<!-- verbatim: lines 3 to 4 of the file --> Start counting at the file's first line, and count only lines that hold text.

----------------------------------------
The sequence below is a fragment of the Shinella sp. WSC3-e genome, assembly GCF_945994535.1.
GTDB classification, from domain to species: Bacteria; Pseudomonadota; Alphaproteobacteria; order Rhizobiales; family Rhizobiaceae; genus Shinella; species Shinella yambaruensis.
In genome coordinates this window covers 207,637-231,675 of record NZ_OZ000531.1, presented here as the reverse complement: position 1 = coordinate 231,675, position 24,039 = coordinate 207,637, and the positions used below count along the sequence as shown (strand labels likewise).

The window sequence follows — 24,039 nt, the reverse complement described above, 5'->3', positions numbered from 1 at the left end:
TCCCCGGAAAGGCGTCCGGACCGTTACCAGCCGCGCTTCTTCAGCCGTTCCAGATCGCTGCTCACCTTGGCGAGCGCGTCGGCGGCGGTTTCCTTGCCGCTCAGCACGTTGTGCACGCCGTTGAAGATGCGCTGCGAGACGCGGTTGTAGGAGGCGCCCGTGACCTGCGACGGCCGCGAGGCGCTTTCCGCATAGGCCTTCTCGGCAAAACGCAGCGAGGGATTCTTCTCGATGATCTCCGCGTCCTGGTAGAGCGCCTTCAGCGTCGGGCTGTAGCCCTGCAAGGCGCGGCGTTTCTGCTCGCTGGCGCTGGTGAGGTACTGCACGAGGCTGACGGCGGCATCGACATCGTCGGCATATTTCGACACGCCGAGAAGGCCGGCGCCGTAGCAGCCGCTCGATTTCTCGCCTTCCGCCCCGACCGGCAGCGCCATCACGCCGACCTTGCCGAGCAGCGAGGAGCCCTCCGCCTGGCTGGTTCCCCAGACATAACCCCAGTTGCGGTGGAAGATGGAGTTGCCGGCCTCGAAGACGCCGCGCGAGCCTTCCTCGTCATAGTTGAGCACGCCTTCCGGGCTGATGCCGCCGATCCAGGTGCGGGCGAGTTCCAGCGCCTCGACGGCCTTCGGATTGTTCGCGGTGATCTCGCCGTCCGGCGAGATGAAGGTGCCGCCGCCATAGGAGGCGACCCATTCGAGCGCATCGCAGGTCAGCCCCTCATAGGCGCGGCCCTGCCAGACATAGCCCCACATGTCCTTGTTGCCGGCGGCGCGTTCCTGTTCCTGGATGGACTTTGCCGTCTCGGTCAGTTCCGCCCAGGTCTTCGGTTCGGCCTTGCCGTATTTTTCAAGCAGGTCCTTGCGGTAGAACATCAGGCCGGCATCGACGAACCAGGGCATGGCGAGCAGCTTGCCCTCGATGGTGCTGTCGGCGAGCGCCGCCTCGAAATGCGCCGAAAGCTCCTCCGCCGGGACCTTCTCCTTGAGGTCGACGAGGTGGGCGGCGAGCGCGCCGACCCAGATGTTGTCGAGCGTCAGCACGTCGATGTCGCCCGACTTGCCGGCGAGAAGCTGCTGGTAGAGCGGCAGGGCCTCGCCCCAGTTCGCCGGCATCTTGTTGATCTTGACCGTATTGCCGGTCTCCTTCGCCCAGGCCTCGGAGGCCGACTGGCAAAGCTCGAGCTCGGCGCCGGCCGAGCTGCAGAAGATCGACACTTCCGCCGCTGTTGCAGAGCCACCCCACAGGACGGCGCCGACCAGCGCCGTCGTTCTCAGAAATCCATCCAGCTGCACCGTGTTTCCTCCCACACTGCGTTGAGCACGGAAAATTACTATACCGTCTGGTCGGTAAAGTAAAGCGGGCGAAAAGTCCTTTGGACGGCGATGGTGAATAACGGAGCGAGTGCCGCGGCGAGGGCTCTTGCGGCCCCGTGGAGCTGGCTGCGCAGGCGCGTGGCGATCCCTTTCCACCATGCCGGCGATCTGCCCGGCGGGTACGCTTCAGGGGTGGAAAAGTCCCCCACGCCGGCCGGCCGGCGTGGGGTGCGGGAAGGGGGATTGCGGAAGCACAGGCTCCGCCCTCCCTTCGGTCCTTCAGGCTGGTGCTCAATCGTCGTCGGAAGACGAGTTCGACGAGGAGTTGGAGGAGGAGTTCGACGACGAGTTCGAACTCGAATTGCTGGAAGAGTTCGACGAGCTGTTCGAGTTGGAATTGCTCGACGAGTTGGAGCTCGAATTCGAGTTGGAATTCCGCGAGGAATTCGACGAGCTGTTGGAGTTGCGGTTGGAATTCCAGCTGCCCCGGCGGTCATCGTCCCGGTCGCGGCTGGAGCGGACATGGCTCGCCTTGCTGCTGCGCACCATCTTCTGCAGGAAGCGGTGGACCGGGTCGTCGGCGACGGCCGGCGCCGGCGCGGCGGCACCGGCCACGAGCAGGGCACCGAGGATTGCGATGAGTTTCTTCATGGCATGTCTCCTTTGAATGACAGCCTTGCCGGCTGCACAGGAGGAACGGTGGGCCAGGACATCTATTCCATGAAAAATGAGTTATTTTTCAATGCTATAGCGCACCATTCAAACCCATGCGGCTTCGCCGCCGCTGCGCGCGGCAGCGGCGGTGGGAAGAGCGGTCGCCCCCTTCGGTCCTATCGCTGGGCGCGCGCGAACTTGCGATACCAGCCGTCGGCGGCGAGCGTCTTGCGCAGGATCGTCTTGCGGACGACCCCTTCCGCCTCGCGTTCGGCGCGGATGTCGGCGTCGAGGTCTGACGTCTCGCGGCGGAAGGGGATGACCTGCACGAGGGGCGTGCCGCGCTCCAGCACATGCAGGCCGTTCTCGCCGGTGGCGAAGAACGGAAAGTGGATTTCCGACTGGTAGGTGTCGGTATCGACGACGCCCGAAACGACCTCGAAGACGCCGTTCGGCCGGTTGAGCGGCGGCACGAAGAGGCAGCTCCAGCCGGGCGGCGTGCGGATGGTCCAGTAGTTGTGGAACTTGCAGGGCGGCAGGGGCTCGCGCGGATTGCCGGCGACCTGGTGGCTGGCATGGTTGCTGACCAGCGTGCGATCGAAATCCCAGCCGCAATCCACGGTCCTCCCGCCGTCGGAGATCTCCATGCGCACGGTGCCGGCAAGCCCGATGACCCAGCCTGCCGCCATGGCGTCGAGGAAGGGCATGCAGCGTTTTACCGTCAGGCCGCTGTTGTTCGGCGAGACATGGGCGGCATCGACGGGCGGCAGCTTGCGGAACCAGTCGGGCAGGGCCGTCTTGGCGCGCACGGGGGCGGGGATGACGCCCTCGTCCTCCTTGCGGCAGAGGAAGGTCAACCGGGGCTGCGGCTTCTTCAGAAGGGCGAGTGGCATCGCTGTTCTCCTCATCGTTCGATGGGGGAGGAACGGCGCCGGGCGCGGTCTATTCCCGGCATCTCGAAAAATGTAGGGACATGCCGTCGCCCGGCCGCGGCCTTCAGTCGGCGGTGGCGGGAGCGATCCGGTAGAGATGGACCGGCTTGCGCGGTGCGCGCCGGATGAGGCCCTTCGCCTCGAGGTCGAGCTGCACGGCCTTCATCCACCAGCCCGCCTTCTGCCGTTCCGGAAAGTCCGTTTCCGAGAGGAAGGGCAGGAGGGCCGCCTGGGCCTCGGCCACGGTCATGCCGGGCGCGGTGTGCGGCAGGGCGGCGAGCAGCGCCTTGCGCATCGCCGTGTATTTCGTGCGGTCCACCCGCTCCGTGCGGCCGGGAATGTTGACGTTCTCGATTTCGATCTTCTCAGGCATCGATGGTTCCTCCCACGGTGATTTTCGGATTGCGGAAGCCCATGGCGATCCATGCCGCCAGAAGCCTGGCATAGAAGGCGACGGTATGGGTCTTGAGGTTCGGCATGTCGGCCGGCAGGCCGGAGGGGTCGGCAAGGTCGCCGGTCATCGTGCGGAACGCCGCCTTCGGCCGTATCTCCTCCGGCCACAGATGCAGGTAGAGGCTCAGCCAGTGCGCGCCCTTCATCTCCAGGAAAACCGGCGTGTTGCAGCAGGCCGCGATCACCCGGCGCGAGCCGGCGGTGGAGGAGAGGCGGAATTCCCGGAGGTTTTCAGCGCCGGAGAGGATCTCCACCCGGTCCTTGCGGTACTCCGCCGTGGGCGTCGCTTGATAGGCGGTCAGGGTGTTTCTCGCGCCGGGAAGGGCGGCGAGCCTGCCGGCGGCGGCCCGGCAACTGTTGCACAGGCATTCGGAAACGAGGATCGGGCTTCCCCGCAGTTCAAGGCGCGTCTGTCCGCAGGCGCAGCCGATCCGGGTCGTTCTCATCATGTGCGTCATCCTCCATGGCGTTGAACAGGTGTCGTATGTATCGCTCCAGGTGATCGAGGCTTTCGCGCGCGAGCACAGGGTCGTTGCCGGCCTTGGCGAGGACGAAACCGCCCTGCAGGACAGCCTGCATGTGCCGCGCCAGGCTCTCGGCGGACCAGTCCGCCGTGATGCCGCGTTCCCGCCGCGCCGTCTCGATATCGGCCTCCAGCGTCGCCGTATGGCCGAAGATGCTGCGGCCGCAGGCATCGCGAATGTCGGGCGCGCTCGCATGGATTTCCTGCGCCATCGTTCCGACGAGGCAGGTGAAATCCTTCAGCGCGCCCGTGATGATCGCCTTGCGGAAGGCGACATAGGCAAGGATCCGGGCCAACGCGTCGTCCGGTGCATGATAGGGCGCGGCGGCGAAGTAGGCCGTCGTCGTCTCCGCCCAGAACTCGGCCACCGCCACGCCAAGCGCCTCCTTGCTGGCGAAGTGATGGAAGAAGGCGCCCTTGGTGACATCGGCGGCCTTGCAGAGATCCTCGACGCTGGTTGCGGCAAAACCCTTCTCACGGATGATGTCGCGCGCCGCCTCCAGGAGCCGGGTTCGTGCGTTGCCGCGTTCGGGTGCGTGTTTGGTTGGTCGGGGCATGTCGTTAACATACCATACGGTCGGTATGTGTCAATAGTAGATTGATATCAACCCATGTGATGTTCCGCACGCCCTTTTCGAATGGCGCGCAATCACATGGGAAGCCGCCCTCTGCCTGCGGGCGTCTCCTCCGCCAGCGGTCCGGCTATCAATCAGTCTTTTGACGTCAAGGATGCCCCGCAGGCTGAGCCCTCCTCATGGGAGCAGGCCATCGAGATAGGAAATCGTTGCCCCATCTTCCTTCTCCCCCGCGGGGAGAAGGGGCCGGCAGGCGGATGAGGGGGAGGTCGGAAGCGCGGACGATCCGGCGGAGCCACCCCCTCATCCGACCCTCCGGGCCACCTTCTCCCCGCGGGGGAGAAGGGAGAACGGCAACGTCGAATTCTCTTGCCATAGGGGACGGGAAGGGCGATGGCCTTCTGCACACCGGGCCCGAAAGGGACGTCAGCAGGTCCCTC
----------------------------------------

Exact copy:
In genome coordinates this window covers 207,637-231,675 of record NZ_OZ000531.1, presented here as the reverse complement: position 1 = coordinate 231,675, position 24,039 = coordinate 207,637, and the positions used below count along the sequence as shown (strand labels likewise).

The window sequence follows — 24,039 nt, the reverse complement described above, 5'->3', positions numbered from 1 at the left end: